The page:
“And your Love is all around –“

I don’t indicate on the roundabout and my brother raises his voice just like he did when I gunned the engine up the hill in the wrong gear and with the clutch not down far enough.  The Fiesta bucks angrily. U2 are on the stereo talking about a New Year’s Day.  We swerve into the Halfords car park and I leave our ride with the front bumper pushed hard against the bushes, diagonally, and I prepare myself to enter in the odd blue light of a shop full of masculine things.  Sunlight is sloping down making the 24 hour Tesco look unreal.  There’s a fog in the air, or a smog.  I can’t tell.  Inside the shop, I walk past a whole row of oil filters of various sizes.  I can barely understand this place.  There is a set of £600 chrome rims mounted on the wall.  I touch them, gently, and try to feel what I should or shouldn’t feel.

I don’t swerve that hard on the Greenway, or else my bike would lose its grip and I only have one working brake which always complicates the mathematics of stopping distances these days.  If I forget which hand to brake with I will crash, it’s inevitable.  I sit, front wheel crossed and I’m stationary as the Eastbound District chugs into the parking bay at Plaistow.  Another chugs past, Westbound, leaving sparks on the metal, metal on metal, metal on metal on metal as it brakes and squeals.  The c2c blazes past to Fenchurch Street.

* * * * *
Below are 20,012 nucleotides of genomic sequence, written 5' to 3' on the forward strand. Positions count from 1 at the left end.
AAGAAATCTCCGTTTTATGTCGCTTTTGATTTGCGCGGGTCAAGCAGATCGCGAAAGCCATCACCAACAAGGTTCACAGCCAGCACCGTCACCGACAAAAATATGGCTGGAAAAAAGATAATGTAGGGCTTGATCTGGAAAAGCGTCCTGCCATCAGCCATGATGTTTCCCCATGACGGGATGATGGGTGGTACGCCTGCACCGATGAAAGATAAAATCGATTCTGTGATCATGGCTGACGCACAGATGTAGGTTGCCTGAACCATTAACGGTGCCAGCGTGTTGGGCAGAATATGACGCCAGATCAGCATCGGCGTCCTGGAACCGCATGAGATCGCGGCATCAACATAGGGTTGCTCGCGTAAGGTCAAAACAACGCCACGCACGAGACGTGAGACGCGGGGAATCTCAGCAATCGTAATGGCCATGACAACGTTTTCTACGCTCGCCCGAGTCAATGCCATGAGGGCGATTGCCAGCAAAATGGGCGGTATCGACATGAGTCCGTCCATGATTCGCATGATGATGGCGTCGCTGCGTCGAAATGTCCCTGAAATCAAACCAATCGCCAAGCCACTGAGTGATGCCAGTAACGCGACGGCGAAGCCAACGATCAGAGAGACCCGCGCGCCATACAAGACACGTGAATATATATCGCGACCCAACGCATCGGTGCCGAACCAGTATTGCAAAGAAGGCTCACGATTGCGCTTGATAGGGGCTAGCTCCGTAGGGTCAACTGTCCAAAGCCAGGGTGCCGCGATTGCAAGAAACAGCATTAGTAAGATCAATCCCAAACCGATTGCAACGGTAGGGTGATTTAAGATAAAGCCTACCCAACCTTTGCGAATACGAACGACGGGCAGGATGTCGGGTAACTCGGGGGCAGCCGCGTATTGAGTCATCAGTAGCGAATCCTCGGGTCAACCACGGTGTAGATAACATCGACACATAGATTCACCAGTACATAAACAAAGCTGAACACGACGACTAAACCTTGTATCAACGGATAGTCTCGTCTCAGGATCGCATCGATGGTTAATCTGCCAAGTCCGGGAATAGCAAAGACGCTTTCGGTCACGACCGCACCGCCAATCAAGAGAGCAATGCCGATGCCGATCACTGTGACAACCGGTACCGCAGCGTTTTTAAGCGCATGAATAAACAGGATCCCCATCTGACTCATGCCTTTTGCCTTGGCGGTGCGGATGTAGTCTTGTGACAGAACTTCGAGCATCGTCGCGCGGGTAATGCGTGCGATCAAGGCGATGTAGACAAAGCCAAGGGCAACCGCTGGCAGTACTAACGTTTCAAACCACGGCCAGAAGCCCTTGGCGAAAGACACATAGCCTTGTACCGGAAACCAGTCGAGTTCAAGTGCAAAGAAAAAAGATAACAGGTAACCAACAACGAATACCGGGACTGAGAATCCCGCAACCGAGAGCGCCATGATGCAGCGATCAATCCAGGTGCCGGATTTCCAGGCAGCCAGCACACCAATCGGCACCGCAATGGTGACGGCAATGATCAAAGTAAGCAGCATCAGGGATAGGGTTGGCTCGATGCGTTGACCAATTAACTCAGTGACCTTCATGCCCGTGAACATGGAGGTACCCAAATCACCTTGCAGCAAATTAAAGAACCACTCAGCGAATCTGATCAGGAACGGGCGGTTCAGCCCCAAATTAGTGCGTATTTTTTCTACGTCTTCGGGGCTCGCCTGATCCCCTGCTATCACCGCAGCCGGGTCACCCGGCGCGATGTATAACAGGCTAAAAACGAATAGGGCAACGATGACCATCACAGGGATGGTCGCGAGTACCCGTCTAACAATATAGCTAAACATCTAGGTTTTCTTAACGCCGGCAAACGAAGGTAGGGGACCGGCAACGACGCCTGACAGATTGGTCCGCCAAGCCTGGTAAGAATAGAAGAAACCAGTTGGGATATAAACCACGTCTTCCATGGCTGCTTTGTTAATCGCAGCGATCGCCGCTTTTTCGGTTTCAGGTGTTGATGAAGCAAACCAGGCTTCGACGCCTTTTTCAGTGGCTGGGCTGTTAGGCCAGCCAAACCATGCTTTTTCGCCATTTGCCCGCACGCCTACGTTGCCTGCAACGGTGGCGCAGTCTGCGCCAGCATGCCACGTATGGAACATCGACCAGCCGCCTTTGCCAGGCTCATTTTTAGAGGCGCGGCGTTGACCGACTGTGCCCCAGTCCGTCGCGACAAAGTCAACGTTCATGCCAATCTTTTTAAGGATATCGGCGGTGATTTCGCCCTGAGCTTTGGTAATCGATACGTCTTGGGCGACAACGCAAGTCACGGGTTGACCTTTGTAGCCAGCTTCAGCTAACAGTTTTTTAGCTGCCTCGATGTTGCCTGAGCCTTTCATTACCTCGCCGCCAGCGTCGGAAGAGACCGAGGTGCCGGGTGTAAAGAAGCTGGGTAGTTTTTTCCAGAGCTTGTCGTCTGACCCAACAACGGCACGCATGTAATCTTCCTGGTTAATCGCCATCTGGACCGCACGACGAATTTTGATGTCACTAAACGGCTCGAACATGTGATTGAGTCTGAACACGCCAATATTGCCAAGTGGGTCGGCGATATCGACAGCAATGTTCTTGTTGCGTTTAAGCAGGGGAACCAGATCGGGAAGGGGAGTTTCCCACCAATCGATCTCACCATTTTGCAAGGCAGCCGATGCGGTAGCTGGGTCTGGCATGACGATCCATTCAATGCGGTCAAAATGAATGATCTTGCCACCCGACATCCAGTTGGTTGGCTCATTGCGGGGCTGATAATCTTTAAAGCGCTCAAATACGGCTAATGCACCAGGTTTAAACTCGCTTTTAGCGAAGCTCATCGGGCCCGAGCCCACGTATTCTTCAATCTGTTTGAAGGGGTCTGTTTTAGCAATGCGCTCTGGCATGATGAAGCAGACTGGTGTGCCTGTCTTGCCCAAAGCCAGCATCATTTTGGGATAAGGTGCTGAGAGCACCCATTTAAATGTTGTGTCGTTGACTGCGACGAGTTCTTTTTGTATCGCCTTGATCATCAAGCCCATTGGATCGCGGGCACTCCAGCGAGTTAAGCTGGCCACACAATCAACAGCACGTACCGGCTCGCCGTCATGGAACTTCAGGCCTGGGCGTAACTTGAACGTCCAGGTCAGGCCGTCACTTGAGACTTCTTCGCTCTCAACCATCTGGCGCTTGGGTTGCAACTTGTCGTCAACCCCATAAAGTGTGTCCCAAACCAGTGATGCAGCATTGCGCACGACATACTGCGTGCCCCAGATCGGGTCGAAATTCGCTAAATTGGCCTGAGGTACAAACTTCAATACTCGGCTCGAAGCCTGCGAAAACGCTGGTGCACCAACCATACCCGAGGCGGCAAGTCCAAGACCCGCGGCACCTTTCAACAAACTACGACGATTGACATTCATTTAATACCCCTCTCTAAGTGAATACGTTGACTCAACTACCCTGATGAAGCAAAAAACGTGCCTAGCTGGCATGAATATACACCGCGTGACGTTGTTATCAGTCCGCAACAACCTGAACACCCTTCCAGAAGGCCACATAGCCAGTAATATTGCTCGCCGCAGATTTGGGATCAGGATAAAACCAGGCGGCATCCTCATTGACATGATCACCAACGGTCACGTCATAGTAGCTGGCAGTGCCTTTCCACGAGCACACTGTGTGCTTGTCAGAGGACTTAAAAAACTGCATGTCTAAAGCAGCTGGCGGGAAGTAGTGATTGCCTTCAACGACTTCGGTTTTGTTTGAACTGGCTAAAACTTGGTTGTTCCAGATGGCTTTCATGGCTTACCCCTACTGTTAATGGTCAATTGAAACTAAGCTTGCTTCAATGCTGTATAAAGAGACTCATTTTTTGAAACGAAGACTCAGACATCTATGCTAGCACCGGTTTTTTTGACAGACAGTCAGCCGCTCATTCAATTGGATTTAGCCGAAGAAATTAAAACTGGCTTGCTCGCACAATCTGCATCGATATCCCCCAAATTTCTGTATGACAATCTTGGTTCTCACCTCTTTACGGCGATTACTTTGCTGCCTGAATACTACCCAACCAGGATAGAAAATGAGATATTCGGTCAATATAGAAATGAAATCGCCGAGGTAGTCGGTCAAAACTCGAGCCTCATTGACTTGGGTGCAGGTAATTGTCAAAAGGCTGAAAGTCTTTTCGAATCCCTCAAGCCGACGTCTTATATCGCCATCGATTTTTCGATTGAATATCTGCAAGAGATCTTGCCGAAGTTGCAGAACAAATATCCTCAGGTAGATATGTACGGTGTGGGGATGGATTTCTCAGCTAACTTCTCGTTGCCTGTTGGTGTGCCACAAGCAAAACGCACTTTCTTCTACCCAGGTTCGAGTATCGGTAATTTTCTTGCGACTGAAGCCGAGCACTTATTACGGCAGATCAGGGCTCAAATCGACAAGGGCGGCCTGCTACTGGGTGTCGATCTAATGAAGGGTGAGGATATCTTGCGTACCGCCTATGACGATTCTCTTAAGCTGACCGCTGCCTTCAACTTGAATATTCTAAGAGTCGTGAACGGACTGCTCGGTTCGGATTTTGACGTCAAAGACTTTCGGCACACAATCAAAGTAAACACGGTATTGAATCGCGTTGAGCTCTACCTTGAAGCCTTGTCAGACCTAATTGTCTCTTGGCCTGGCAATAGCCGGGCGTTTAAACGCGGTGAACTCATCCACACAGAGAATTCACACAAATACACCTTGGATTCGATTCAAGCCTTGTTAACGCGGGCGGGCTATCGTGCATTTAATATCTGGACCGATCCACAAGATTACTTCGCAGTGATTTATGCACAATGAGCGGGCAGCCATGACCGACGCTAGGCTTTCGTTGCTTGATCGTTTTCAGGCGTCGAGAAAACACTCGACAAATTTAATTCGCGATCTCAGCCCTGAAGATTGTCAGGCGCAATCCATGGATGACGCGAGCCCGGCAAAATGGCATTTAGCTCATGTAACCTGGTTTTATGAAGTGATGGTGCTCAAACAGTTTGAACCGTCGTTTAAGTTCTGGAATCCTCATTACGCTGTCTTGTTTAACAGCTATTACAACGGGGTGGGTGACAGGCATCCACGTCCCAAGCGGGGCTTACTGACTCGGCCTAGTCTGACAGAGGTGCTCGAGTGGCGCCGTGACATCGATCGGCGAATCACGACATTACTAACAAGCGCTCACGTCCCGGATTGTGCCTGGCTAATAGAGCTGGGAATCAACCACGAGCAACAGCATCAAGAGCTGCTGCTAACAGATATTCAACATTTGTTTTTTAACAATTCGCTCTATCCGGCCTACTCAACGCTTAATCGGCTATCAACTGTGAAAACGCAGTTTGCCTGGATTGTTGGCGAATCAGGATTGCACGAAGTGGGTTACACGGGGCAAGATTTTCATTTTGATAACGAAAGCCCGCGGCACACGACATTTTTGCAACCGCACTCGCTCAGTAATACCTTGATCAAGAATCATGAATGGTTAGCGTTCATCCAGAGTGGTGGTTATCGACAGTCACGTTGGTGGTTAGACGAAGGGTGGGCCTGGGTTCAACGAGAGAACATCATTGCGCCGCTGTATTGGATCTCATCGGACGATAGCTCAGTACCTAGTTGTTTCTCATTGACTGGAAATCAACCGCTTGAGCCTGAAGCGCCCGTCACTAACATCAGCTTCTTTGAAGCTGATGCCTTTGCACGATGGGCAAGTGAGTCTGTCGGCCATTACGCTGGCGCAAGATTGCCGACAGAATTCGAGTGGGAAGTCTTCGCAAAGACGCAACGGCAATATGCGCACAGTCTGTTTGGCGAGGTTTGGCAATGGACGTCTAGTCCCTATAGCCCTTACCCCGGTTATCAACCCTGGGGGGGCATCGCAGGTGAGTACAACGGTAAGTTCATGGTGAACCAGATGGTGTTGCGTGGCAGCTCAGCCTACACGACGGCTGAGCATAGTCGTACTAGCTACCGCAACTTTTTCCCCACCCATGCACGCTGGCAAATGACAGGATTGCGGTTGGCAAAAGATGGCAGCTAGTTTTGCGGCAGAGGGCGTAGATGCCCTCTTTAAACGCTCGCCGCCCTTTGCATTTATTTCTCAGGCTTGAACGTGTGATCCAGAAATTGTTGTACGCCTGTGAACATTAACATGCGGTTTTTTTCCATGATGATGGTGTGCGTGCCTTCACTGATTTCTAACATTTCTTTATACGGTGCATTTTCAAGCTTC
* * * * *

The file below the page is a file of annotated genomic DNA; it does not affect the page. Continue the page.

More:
I don’t swerve much as I reach Westfield.  I just stop, and turn back, rather than go through Stratford town centre and navigate the broken cycle lanes on the High Street, loop around to the Bus Terminal and park my bike, staggering around shops that have no real place, or time, or meaning.  I might buy a tie.  I might not buy a tie.  Get a late lunch in the Food Court or get some FroYo with blueberries?  I don’t swerve much as I reach Westfield; instead, I sit on a two-person bench noting that there are ants everywhere and oddly a propeller plane that looks vintage does laps over E12, droning.  Vapour trails criss-cross the sky and I realise the reason why children are shrieking and that I can hear them shrieking is that there is the top of a slide visible from where I sit.  I think back, a long, long time ago.  The disused track ways across the Black Country, a lot like this Greenway.  That sinister patch of dug out land that ran past the canal, green and choked with algae in summer.  I remember running down a hill alongside a slide.  I remember hitting a bump with my feet and sprawling onto the tarmac, splitting my thumb open from top to bottom.  The dirt in the cut, the thickness of the skin totally cut through all the layers.  The scar runs right down it, even now.  I can remember the sun and the metallic taste of pain.

I don’t swerve at all, that’s the problem —

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